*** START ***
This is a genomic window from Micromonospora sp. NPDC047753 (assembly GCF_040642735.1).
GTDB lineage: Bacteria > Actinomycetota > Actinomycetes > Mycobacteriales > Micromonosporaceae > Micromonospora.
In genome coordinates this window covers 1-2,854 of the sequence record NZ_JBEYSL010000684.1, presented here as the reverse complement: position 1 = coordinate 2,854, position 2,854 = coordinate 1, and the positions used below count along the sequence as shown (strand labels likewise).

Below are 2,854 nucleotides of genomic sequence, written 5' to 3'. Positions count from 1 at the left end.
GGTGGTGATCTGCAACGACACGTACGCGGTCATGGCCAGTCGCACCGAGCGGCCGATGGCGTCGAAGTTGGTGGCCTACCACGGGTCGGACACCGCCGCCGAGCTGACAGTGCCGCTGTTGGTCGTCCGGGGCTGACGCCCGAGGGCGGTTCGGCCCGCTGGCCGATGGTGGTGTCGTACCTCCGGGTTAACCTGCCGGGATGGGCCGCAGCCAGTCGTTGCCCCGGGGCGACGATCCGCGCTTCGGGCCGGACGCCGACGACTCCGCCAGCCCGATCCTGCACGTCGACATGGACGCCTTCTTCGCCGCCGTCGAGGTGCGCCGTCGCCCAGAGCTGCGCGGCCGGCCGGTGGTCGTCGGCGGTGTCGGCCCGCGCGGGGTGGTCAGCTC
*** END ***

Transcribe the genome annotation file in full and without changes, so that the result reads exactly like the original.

This is a genomic window from Micromonospora sp. NPDC047753 (assembly GCF_040642735.1).
GTDB lineage: Bacteria > Actinomycetota > Actinomycetes > Mycobacteriales > Micromonosporaceae > Micromonospora.
In genome coordinates this window covers 1-2,854 of the sequence record NZ_JBEYSL010000684.1, presented here as the reverse complement: position 1 = coordinate 2,854, position 2,854 = coordinate 1, and the positions used below count along the sequence as shown (strand labels likewise).

Below are 2,854 nucleotides of genomic sequence, written 5' to 3'. Positions count from 1 at the left end.
GGTGGTGATCTGCAACGACACGTACGCGGTCATGGCCAGTCGCACCGAGCGGCCGATGGCGTCGAAGTTGGTGGCCTACCACGGGTCGGACACCGCCGCCGAGCTGACAGTGCCGCTGTTGGTCGTCCGGGGCTGACGCCCGAGGGCGGTTCGGCCCGCTGGCCGATGGTGGTGTCGTACCTCCGGGTTAACCTGCCGGGATGGGCCGCAGCCAGTCGTTGCCCCGGGGCGACGATCCGCGCTTCGGGCCGGACGCCGACGACTCCGCCAGCCCGATCCTGCACGTCGACATGGACGCCTTCTTCGCCGCCGTCGAGGTGCGCCGTCGCCCAGAGCTGCGCGGCCGGCCGGTGGTCGTCGGCGGTGTCGGCCCGCGCGGGGTGGTCAGCTC